Pond Aeration is probably the most important thing to consider for the health of a pond. First of all, it’s needed for fish health. Without proper aeration, fish kill can occur with pond turnover. Even if you don’t have fish, without proper aeration, the pond becomes stratified into layers of water, usually with the warmer water at top and colder water at the bottom, where oxygen is depleted. Pond aeration adds dissolved oxygen into the pond and helps to de-stratify so that oxygen is spread more evenly throughout.
In addition, without proper aeration the pond surface can become quite stagnant and full of unwanted algae growths. Muck accumulates at the bottom of the pond, sending up noxious gas bubbles, which can create a terrible smell. Mosquitoes can become a real problem.
How to Aerate Your Pond
There are two ways, from the surface of the water or from the bottom of the pond.
The most common type of aeration is surface aeration. A pump is suspended from a float and a nozzle is attached to the top. Mooring line holds the float in place. The pump churns the water below, decreasing stratification by moving the water. Water is forced into the air and mixes with oxygen and falls back into the water.
But surface aeration has its limitations.
When ponds are greater than an average of seven feet deep, bottom aeration is recommended because the surface pump won’t mix the water that far below the surface.
Three Kinds of Surface Aeration
When using surface aeration, you have three choices.
Decorative, or display, fountains offer the most aesthetic appeal. A nozzle is attached to the top of the float to create a desired flow pattern. But the nozzle’s holes used to create the display have the effect of restricting water flow. In addition, an impeller is used in the pump instead of a propeller. Often these fountains can command tremendous heights, but the byproduct is a loss of aeration.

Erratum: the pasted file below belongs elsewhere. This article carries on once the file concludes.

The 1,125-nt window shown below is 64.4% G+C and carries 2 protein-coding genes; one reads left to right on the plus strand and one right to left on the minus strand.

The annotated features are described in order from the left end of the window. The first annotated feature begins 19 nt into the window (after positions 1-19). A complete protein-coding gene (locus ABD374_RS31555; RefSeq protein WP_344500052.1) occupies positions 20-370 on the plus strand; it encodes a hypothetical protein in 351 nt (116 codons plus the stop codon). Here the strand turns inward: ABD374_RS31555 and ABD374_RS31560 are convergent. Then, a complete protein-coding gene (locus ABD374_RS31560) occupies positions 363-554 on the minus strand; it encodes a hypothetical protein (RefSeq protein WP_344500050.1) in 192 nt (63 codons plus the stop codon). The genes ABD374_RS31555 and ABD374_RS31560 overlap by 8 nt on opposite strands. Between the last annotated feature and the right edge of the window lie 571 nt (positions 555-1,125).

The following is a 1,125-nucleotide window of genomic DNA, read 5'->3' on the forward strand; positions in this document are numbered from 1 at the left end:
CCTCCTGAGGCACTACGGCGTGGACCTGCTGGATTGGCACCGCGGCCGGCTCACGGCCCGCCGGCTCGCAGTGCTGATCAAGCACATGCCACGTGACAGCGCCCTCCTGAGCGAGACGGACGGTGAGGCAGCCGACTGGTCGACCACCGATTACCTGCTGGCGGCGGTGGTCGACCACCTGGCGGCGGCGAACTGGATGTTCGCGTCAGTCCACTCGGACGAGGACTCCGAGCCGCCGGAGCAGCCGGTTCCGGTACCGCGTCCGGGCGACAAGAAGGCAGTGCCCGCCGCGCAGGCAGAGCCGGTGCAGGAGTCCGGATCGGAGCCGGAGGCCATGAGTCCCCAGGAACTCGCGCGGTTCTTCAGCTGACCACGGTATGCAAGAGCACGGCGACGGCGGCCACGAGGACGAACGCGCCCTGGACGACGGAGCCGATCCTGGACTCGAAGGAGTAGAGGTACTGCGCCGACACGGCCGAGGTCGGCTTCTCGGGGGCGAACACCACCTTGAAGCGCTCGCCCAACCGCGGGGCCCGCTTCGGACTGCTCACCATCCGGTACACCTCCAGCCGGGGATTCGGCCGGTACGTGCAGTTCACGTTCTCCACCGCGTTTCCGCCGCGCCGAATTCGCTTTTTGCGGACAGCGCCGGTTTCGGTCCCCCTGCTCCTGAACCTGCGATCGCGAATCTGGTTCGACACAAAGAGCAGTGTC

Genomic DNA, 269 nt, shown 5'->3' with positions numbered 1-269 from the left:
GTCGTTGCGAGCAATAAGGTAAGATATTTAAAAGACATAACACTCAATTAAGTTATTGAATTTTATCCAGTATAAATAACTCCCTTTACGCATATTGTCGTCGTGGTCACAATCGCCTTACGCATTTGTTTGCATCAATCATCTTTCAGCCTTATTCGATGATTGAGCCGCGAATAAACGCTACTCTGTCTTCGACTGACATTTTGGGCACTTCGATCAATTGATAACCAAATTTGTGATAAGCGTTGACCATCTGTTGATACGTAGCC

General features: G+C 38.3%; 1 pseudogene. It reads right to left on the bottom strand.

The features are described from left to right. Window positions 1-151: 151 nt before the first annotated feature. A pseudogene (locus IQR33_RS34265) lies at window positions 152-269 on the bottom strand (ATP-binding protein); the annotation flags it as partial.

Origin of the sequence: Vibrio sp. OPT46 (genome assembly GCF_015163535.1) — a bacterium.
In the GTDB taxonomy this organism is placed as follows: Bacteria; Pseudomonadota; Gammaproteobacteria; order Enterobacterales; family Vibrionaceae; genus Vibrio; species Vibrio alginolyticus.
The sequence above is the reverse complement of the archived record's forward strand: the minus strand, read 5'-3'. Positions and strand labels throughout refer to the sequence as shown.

The aerating fountain is also a fountain display but only offers a single pattern, the V-shape. Water escapes the top of the pump through one very large hole, thus not restricting water flow as much. In addition, these pumps use a propeller instead of an impeller.
Plain Surface Aerator
Of the three kinds of surface aerators, this one aerates the most. There is no restriction at all on the water output, and it merely bubbles or looks as though it’s boiling at the surface.
For deep ponds (over 7’ of average depth, bottom aeration is recommended. An air compressor is located at the shore and a hose carries the air to a diffuser unit at the bottom of the pond. For most ponds, all you will need is a ¼ horsepower compressor, thus making these units incredibly efficient. The compressors need to be housed to protect against the elements.
What If You Want Decoration But Have A Deep Pond?
Sometimes customers combine surface aeration and bottom aeration. Even if your pond is deep, you can still have a fountain while adding bottom aeration too. The fountain can focus on aesthetics while the diffuser unit focuses on pond aeration.
About Solar Aeration
Solar aeration is an option if your pond is far away from an outlet. It is expensive, though, and requires sunlight to operate (though adding battery backs can allow you to run when not sunny). Solar aeration can be used for either surface aeration or bottom aeration.
Windmills are pleasant-looking additions to your land, but it does take quite a while to install them, and just as solar aeration needs sunlight, windmill aeration needs wind.